Business loans

Loans for the purposes of operating a business are exempt as income and assets provided prior approval by the Administrator is obtained. To obtain approval, the participant must submit a Request for Approval Business Loan Expense (Form # 2789) to verify the purpose of the loan.

Business expenses

Approved business expenses can vary considerably from business to business. Case workers are expected to apply a "reasonableness" test to ensure that the expense meets the following criteria (the Business Income and Expense Report may be referred to as an optional tool). Reasonable business expenses should:

  • be necessary to the operation of the business
  • maintain or increase the likelihood of earning income from the business
  • be purchased on a "best buy" basis

Note: If a client pursuing self-employment contributes to CPP or EI special benefits, these should be treated as business-related expenses and deducted from gross business income.

See Ontario Works Self-Employment Guidelines for a full list of approved and non-approved business expenses.

Business reinvestments

Participants may request approval to accumulate business income for the purpose of reinvestment. The amount of business income accumulated monthly may be considered an allowable business expense. The allowable business asset levels must not be exceeded when accumulating savings for reinvestment.

Self-employment as an employment assistance activity

Administrators in First Nations and northern communities have the discretion to exercise flexibility when approving employment activities and/or expenses based on cultural and geographic considerations in order to support employment outcomes for clients.

Participants interested in being approved for self-employment as an employment assistance activity should be assessed for their potential to successfully achieve financial independence from social assistance using the four-step process to determine whether self-employment is an appropriate employment assistance activity going forward (see Ontario Works Self-Employment Guidelines for more information).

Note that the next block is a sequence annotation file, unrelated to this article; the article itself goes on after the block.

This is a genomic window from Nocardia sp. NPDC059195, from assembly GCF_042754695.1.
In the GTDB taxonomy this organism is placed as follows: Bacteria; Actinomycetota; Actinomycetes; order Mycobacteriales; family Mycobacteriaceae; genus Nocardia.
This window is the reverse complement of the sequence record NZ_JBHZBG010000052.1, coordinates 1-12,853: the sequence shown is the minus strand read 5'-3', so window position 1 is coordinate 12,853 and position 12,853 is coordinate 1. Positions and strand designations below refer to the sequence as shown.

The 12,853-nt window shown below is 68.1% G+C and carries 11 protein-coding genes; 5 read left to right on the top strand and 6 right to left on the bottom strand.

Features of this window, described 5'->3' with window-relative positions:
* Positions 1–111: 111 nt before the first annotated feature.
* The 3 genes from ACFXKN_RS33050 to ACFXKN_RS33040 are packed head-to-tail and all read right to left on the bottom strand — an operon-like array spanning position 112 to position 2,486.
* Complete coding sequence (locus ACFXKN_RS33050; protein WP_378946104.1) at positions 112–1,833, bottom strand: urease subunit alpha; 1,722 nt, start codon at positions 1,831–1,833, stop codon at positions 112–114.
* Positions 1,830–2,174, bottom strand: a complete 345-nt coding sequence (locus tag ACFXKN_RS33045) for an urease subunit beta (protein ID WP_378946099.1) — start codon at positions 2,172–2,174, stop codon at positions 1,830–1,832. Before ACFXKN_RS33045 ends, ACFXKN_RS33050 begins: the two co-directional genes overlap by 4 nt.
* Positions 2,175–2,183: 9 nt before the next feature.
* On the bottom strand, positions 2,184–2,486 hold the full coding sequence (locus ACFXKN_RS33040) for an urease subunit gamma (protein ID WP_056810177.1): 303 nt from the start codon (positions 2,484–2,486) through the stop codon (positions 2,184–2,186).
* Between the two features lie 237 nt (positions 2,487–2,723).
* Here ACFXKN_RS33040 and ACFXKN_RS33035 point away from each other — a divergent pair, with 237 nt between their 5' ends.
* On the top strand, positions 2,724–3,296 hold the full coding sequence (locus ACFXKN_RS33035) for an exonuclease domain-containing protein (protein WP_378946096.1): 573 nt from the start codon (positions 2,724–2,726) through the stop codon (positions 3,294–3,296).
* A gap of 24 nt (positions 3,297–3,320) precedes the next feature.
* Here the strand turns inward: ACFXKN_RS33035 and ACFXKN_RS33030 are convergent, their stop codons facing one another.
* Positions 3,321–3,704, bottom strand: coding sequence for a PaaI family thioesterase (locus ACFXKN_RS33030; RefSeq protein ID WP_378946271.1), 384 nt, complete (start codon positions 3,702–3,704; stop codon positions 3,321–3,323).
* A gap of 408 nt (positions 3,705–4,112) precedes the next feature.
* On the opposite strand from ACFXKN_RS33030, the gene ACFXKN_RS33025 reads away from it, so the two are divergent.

Self-employment – not approved as an employment assistance activity

Self-employment that is not approved as an employment assistance activity is permitted provided the participant meets all eligibility criteria for Ontario Works including residency requirements, income and asset rules, and participation requirements in other employment assistance activities. Any time spent on self-employment should not interfere with the participant’s Ontario Works approved participation requirements. The income from such self-employment would be subject to regular self-employment business income, expense and asset rules and the earnings exemptions would apply.

Casual employment

Income from casual/occasional work is treated as income and earnings exemptions may be applied. These persons would not be eligible to deduct business expenses from this income and would be required to report their gross income.

For further information related to Self-Employment as a participation activity, please see Directive 2.5: Participation requirements.

Record keeping guidelines

Participants who have income from self-employment are required to maintain adequate records of income or revenues, expenses, assets and liabilities that are used to determine monthly allowance. All business records must be accurately kept and used to monitor the business activity.

Business record keeping should follow the Record Keeping Requirements (Form #2787). Guides on how best to keep business records may be available through a SEDA.

Employment benefits and advance child care payments

Eligibility for the Other Employment and Employment Assistance Activities Benefit and advance child care payments also applies to participants starting their own business to help with the costs associated with starting employment (see Directive 7.4: Employment and participation benefits for more information).

For further details on the information provided in this Directive, see Ontario Works Self-Employment Guidelines.

Updated: March 28, 2022
Published: March 28, 2022